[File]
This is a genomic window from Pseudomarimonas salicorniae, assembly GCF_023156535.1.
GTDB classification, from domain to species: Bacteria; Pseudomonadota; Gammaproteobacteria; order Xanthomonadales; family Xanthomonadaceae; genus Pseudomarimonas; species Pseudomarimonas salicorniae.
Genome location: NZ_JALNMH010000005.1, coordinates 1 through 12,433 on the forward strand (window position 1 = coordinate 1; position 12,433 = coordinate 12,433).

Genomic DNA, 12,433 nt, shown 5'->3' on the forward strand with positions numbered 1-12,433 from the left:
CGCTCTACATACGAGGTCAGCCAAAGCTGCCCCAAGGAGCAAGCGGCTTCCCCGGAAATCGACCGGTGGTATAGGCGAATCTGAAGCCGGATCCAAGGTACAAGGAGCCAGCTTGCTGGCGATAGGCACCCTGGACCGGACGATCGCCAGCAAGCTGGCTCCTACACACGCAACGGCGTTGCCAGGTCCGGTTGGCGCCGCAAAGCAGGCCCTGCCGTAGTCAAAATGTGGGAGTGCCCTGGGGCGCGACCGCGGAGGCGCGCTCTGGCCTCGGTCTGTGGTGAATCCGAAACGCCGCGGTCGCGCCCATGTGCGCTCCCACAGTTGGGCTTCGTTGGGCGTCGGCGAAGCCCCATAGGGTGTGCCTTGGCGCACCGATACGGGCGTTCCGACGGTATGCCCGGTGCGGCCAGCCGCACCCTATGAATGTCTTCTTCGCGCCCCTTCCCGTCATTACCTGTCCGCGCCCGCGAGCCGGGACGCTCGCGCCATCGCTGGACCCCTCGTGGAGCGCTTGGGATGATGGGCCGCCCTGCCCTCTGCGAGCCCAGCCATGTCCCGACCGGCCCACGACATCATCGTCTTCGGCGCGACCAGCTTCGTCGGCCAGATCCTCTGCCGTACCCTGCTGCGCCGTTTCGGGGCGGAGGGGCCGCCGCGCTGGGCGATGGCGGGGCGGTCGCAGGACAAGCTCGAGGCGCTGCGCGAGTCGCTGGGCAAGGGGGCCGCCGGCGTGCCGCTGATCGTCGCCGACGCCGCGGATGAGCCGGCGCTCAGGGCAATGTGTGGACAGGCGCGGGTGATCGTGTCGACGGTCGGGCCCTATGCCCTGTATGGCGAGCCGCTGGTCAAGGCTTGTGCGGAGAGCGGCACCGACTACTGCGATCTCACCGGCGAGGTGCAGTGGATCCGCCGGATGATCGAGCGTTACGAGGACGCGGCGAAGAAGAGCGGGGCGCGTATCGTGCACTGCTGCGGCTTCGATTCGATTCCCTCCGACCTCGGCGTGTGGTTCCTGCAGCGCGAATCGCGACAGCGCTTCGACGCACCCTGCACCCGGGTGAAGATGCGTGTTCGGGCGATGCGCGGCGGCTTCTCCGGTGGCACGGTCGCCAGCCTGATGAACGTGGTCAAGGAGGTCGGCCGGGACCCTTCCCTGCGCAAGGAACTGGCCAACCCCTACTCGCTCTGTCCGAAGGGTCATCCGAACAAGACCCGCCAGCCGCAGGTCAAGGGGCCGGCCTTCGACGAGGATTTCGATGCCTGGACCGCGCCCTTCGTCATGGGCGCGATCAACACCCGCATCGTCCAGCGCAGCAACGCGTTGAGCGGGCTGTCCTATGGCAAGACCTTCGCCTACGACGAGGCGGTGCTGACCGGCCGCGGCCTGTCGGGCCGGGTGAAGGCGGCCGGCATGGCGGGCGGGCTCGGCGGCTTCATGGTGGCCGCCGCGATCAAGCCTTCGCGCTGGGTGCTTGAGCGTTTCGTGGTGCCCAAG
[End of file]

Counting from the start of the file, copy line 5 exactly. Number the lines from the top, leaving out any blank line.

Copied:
CGCTCTACATACGAGGTCAGCCAAAGCTGCCCCAAGGAGCAAGCGGCTTCCCCGGAAATCGACCGGTGGTATAGGCGAATCTGAAGCCGGATCCAAGGTACAAGGAGCCAGCTTGCTGGCGATAGGCACCCTGGACCGGACGATCGCCAGCAAGCTGGCTCCTACACACGCAACGGCGTTGCCAGGTCCGGTTGGCGCCGCAAAGCAGGCCCTGCCGTAGTCAAAATGTGGGAGTGCCCTGGGGCGCGACCGCGGAGGCGCGCTCTGGCCTCGGTCTGTGGTGAATCCGAAACGCCGCGGTCGCGCCCATGTGCGCTCCCACAGTTGGGCTTCGTTGGGCGTCGGCGAAGCCCCATAGGGTGTGCCTTGGCGCACCGATACGGGCGTTCCGACGGTATGCCCGGTGCGGCCAGCCGCACCCTATGAATGTCTTCTTCGCGCCCCTTCCCGTCATTACCTGTCCGCGCCCGCGAGCCGGGACGCTCGCGCCATCGCTGGACCCCTCGTGGAGCGCTTGGGATGATGGGCCGCCCTGCCCTCTGCGAGCCCAGCCATGTCCCGACCGGCCCACGACATCATCGTCTTCGGCGCGACCAGCTTCGTCGGCCAGATCCTCTGCCGTACCCTGCTGCGCCGTTTCGGGGCGGAGGGGCCGCCGCGCTGGGCGATGGCGGGGCGGTCGCAGGACAAGCTCGAGGCGCTGCGCGAGTCGCTGGGCAAGGGGGCCGCCGGCGTGCCGCTGATCGTCGCCGACGCCGCGGATGAGCCGGCGCTCAGGGCAATGTGTGGACAGGCGCGGGTGATCGTGTCGACGGTCGGGCCCTATGCCCTGTATGGCGAGCCGCTGGTCAAGGCTTGTGCGGAGAGCGGCACCGACTACTGCGATCTCACCGGCGAGGTGCAGTGGATCCGCCGGATGATCGAGCGTTACGAGGACGCGGCGAAGAAGAGCGGGGCGCGTATCGTGCACTGCTGCGGCTTCGATTCGATTCCCTCCGACCTCGGCGTGTGGTTCCTGCAGCGCGAATCGCGACAGCGCTTCGACGCACCCTGCACCCGGGTGAAGATGCGTGTTCGGGCGATGCGCGGCGGCTTCTCCGGTGGCACGGTCGCCAGCCTGATGAACGTGGTCAAGGAGGTCGGCCGGGACCCTTCCCTGCGCAAGGAACTGGCCAACCCCTACTCGCTCTGTCCGAAGGGTCATCCGAACAAGACCCGCCAGCCGCAGGTCAAGGGGCCGGCCTTCGACGAGGATTTCGATGCCTGGACCGCGCCCTTCGTCATGGGCGCGATCAACACCCGCATCGTCCAGCGCAGCAACGCGTTGAGCGGGCTGTCCTATGGCAAGACCTTCGCCTACGACGAGGCGGTGCTGACCGGCCGCGGCCTGTCGGGCCGGGTGAAGGCGGCCGGCATGGCGGGCGGGCTCGGCGGCTTCATGGTGGCCGCCGCGATCAAGCCTTCGCGCTGGGTGCTTGAGCGTTTCGTGGTGCCCAAG